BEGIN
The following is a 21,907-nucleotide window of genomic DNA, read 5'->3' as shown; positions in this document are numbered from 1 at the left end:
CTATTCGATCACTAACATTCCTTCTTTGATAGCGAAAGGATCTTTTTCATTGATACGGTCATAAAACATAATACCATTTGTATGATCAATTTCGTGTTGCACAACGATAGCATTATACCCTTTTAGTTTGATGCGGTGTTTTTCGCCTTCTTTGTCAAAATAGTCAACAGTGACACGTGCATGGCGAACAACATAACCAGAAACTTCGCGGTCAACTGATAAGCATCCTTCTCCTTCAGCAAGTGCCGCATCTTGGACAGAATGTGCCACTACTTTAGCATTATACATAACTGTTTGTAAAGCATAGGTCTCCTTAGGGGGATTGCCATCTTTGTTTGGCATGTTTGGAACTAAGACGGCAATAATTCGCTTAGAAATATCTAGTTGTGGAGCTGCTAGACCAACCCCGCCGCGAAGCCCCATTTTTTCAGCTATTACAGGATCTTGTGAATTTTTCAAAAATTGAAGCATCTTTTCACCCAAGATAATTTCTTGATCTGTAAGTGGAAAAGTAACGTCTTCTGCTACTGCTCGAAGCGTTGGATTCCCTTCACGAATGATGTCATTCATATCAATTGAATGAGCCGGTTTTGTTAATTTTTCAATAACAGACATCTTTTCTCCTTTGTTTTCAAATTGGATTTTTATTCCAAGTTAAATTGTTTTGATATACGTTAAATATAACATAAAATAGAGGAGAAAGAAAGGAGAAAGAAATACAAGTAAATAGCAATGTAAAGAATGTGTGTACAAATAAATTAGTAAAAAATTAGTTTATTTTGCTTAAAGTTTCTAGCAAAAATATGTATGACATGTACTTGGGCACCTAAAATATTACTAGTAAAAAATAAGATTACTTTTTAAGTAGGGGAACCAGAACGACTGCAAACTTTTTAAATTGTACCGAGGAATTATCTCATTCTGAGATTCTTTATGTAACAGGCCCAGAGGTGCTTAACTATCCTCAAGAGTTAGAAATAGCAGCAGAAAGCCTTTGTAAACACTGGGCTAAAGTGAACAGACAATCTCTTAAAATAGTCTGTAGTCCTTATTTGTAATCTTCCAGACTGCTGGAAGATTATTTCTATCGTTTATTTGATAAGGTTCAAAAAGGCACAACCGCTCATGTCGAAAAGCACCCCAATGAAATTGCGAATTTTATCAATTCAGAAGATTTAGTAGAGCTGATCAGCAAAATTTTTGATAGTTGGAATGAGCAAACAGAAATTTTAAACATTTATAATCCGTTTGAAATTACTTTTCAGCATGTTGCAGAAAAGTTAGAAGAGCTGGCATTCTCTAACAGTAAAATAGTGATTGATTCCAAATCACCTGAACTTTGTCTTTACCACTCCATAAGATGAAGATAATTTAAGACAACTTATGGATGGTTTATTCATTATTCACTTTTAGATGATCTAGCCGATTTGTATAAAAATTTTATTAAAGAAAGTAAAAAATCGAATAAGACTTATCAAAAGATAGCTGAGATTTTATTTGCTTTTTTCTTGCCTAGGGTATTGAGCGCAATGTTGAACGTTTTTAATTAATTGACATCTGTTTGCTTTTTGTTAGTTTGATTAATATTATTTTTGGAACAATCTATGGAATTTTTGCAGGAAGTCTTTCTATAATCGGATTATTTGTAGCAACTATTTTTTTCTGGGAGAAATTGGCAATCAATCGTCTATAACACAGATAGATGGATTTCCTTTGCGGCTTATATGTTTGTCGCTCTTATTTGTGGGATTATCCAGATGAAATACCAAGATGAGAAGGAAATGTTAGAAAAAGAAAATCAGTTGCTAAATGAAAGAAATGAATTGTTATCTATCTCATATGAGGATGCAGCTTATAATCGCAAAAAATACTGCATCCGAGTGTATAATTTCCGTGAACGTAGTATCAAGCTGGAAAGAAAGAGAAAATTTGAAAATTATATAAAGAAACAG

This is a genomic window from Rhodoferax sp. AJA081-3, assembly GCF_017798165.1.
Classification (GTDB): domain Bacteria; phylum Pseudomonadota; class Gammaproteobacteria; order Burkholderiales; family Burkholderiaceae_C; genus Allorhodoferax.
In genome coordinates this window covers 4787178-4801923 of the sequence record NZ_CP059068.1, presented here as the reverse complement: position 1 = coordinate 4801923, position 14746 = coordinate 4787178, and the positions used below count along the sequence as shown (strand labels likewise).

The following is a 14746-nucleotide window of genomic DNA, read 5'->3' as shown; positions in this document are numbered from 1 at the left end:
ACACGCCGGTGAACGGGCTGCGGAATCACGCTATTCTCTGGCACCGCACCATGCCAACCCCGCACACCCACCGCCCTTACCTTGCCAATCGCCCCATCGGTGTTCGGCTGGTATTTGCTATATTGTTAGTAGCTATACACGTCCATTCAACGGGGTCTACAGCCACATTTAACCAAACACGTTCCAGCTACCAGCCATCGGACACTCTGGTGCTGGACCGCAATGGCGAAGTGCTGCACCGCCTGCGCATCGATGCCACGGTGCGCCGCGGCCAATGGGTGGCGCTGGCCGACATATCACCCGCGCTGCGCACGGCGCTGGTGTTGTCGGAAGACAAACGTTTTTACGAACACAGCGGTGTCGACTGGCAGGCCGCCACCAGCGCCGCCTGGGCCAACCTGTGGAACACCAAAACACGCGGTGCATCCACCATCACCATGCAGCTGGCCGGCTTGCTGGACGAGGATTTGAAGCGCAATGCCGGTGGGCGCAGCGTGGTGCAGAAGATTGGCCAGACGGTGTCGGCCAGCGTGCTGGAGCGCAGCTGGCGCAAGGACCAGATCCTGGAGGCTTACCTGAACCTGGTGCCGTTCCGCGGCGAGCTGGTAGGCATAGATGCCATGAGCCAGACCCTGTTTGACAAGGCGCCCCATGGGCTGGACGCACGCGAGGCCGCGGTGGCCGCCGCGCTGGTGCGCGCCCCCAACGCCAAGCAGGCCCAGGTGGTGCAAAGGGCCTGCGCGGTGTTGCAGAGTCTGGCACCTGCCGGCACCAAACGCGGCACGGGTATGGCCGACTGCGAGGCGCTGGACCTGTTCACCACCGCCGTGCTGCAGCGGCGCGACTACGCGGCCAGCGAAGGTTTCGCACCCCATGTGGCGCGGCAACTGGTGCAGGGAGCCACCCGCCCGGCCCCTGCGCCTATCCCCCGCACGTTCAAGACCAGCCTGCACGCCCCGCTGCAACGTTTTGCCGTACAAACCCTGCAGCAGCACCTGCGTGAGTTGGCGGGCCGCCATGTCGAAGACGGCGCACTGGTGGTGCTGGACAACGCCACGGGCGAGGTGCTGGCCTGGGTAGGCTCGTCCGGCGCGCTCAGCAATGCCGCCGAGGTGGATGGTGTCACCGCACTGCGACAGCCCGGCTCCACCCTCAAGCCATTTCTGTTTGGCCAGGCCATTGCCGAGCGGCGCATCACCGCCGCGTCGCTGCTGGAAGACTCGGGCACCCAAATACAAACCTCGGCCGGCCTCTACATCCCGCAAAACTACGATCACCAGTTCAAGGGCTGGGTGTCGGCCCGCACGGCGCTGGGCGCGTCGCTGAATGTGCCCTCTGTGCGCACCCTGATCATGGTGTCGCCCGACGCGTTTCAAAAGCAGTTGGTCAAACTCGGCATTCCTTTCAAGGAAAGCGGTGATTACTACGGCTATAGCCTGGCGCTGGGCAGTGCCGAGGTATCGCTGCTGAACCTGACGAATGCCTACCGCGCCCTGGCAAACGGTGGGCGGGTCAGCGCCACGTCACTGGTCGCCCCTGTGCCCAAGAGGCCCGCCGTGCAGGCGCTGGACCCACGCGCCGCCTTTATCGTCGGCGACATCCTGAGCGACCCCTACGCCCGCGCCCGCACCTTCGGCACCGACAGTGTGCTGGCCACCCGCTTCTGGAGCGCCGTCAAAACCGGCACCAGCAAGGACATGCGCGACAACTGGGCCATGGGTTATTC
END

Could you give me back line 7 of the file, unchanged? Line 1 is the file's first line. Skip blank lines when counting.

ACACGCCGGTGAACGGGCTGCGGAATCACGCTATTCTCTGGCACCGCACCATGCCAACCCCGCACACCCACCGCCCTTACCTTGCCAATCGCCCCATCGGTGTTCGGCTGGTATTTGCTATATTGTTAGTAGCTATACACGTCCATTCAACGGGGTCTACAGCCACATTTAACCAAACACGTTCCAGCTACCAGCCATCGGACACTCTGGTGCTGGACCGCAATGGCGAAGTGCTGCACCGCCTGCGCATCGATGCCACGGTGCGCCGCGGCCAATGGGTGGCGCTGGCCGACATATCACCCGCGCTGCGCACGGCGCTGGTGTTGTCGGAAGACAAACGTTTTTACGAACACAGCGGTGTCGACTGGCAGGCCGCCACCAGCGCCGCCTGGGCCAACCTGTGGAACACCAAAACACGCGGTGCATCCACCATCACCATGCAGCTGGCCGGCTTGCTGGACGAGGATTTGAAGCGCAATGCCGGTGGGCGCAGCGTGGTGCAGAAGATTGGCCAGACGGTGTCGGCCAGCGTGCTGGAGCGCAGCTGGCGCAAGGACCAGATCCTGGAGGCTTACCTGAACCTGGTGCCGTTCCGCGGCGAGCTGGTAGGCATAGATGCCATGAGCCAGACCCTGTTTGACAAGGCGCCCCATGGGCTGGACGCACGCGAGGCCGCGGTGGCCGCCGCGCTGGTGCGCGCCCCCAACGCCAAGCAGGCCCAGGTGGTGCAAAGGGCCTGCGCGGTGTTGCAGAGTCTGGCACCTGCCGGCACCAAACGCGGCACGGGTATGGCCGACTGCGAGGCGCTGGACCTGTTCACCACCGCCGTGCTGCAGCGGCGCGACTACGCGGCCAGCGAAGGTTTCGCACCCCATGTGGCGCGGCAACTGGTGCAGGGAGCCACCCGCCCGGCCCCTGCGCCTATCCCCCGCACGTTCAAGACCAGCCTGCACGCCCCGCTGCAACGTTTTGCCGTACAAACCCTGCAGCAGCACCTGCGTGAGTTGGCGGGCCGCCATGTCGAAGACGGCGCACTGGTGGTGCTGGACAACGCCACGGGCGAGGTGCTGGCCTGGGTAGGCTCGTCCGGCGCGCTCAGCAATGCCGCCGAGGTGGATGGTGTCACCGCACTGCGACAGCCCGGCTCCACCCTCAAGCCATTTCTGTTTGGCCAGGCCATTGCCGAGCGGCGCATCACCGCCGCGTCGCTGCTGGAAGACTCGGGCACCCAAATACAAACCTCGGCCGGCCTCTACATCCCGCAAAACTACGATCACCAGTTCAAGGGCTGGGTGTCGGCCCGCACGGCGCTGGGCGCGTCGCTGAATGTGCCCTCTGTGCGCACCCTGATCATGGTGTCGCCCGACGCGTTTCAAAAGCAGTTGGTCAAACTCGGCATTCCTTTCAAGGAAAGCGGTGATTACTACGGCTATAGCCTGGCGCTGGGCAGTGCCGAGGTATCGCTGCTGAACCTGACGAATGCCTACCGCGCCCTGGCAAACGGTGGGCGGGTCAGCGCCACGTCACTGGTCGCCCCTGTGCCCAAGAGGCCCGCCGTGCAGGCGCTGGACCCACGCGCCGCCTTTATCGTCGGCGACATCCTGAGCGACCCCTACGCCCGCGCCCGCACCTTCGGCACCGACAGTGTGCTGGCCACCCGCTTCTGGAGCGCCGTCAAAACCGGCACCAGCAAGGACATGCGCGACAACTGGGCCATGGGTTATTC